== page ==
first section includes any modules needed (these are only loaded once).
Second follows global definitions for the module. Normally this is 
a vocabulary for the module. Third comes the search chain to be used
throughout the module. It is important not to change the search order
as 1) it becomes difficult for a reader to understand the code, 2)
any change in the search chain flushes the internal lookup cache
in TILE Forth and reduces compilation speed.

	.( Loading the Library...) cr

	#include someLibrary.f83
	...

	( Global data and code definitions)

	: aGlobalDefinitions ( -- ) ... ;

	vocabulary theLibrary

	someLibrary ... theLibrary definitions

	( Local data and code definitions)

	: aPrivateDefinitions ( -- ) ... ; private
	...
	: aDefinitions ( -- ) ... ; 

	forth only

To create lexical levels within the same vocabulary the word "restore" 
may be used. It stores the vocabulary pointer to the given entry and 
thus hides the words defined after this entry. The word "restore" has 
much the same action as "forget" but without putting back the dictionary 
pointer.


5.	SOURCE FILES

The TILE Forth source is broken down into the following files:

README
   This short documentation of TILE.

COPYING
   The GNU General Public License.

INSTALL
   Some help on how to install TILE Forth.

PORTING
   Some help on how to port TILE Forth and typical problems.

Makefile
   Allows a number of compilation styles for debugging, profiling, 
   sharing etc. New machines and conditional compilation symbols are 
   added here.

src
   The C source library with the kernel code and GNU Emacs forth-mode
   E-lisp source.		

lib
   The Forth-83 source library for data description and management, 
   high level tasking, etc.

tst
   Test and example file for each Forth-83 source code file and a set
   of benchmarks.

man
   Manual pages for the TILE Forth C kernel and Forth-83 source code 
   library.

doc
   Documentation and glossaries for each source code file and kernel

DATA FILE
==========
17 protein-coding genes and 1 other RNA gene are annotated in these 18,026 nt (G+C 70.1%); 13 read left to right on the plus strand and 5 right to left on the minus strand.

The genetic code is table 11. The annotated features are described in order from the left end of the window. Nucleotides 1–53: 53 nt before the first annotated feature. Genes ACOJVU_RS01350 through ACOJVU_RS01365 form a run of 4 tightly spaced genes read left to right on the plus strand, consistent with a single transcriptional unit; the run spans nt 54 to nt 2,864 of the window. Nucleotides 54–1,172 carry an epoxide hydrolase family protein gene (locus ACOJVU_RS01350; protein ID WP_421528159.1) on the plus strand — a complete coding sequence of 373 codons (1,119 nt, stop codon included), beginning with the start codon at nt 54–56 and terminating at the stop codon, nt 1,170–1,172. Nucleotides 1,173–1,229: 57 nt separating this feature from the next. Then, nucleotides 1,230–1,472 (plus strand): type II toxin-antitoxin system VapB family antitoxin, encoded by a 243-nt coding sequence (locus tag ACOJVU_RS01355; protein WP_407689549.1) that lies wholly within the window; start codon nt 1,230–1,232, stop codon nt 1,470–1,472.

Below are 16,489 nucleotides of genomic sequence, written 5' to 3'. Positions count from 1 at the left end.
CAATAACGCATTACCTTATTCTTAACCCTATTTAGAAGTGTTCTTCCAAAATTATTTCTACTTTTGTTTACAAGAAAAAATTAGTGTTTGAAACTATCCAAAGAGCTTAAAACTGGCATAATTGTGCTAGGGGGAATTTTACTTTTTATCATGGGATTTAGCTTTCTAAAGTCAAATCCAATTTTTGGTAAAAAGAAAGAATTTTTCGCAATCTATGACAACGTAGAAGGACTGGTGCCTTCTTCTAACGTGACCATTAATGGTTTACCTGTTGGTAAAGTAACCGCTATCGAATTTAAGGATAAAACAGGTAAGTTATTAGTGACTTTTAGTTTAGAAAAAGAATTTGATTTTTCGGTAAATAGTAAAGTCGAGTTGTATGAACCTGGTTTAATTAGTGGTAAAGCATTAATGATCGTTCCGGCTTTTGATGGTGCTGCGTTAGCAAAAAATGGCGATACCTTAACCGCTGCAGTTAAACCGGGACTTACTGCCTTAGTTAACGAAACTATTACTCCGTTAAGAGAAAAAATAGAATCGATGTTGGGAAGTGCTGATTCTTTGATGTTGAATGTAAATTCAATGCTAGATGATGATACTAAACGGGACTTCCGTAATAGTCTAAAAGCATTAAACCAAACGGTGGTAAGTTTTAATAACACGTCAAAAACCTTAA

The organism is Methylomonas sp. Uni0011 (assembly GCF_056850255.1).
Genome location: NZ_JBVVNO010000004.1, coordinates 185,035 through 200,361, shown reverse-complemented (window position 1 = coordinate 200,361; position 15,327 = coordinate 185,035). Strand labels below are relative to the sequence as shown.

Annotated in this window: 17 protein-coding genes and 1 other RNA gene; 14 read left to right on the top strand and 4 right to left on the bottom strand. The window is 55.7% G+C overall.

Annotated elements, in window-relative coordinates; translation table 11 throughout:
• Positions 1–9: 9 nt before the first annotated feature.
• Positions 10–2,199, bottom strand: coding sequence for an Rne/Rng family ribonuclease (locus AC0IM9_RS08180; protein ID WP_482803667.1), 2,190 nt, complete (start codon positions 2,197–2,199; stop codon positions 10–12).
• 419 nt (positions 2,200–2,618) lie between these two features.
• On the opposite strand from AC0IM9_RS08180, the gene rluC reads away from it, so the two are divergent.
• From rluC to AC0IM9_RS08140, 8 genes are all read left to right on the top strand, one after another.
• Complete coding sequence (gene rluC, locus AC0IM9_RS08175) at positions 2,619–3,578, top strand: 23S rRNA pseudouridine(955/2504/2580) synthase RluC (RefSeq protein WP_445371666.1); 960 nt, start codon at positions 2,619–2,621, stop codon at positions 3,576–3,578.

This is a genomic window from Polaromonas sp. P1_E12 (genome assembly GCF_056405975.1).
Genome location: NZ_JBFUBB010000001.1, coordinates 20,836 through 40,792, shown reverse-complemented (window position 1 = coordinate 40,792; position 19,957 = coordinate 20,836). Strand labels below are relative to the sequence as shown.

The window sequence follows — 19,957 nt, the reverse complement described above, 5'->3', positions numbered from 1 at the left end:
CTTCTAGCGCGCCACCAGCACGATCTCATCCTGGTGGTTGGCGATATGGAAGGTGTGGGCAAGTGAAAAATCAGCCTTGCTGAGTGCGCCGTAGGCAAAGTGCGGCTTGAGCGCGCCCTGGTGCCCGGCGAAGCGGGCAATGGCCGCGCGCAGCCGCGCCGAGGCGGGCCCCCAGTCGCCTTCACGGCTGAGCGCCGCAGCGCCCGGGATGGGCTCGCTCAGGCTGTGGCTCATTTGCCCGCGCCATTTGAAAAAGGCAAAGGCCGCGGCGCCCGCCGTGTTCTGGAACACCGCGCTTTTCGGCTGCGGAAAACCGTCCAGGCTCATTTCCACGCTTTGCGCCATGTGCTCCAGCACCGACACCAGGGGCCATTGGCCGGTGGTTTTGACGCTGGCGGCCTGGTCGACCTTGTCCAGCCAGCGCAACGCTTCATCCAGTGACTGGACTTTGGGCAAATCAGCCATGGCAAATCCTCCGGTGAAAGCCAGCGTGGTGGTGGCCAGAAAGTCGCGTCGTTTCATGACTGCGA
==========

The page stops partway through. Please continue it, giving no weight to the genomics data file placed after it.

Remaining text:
vocabularies (generated by make help command).

bin
   Utility commands and the TILE forth compiler/interpreter.



6.	CONFIGURATION

TILE forth is targeted for 32-bit machines and no special aid is 
available to allow it to be compiled for other bit-widths. The 
configuration is maintained by "make" files. 

These configuration files allows a number of different modes to support
typical program development phases (on C level) such as debugging, 
profiling, optimization and packaging. Please see the information in
these files.


7.	COPYING

This software is offered as shareware. You may use it freely, but 
if you do use it and find it useful, you are encouraged to send the
author a contribution (>= $50) to the following address:

	TILE Technology HB
	Stragatan 19
	S-582 67 Linkoping
	SWEDEN

If you send me a contribution, I will send you the manual pages and
documentation files (and paper copies if you don't have access to a 
good laserprinter), and will answer questions by mail. Your name 
will also be put on a distribution list for future releases.

For further information about copying see the file COPYING and
the headers in the source code files. 


8.	NOTE

Due to the 32-bit implementation in C a number of Forth-83 definitions 
are not directly confirmed. Below is a short list of words that might 
give problems when porting Forth code to and from this environment:

* The Block Word Set is not supported. Source code is saved as text 
  files.

* All stacks and words size are 32-bit. Special care must be taken
  with memory allocation and access. Alway symbols names such as 
  "cell" when allocating memory space.

* Lowercase and uppercase are distinguished, and all forth words are
  lowercase. 

* A word in TILE is allowed arbitrary length as the name is stored as
  as a null terminated string.

* Input such as "key" performs a read operation to the operating system
  which will echo the characters.

* Variables should not allocate extra memory. "create" should be used.

* Double number arithmetic functions are not available.

Some major changes have been made to the kernel in this second release.
To allow implementation of floating point numbers management and increase
portability the kernel is now written in its own extendable data type 
system. Some extension have become selectable such as the casting operator 
in the interpreter.


ACKNOWLEDGMENTS

First of all I wish to express my gratitude to Goran Rydqvist for helped
me out with the first version of the kernel and who implemented the 
forth-mode for GNU Emacs. 

Second, a special thanks to the beta test group who gave me valuable
feedback. Especially Mitch Bradley, Bob Giovannucci Jr., Moises Lejter, 
and Brooks David Smith. 

Last, I wish to thank the many users that have been in touch after the
first releases and given me comments and encouragements.

Thank you all.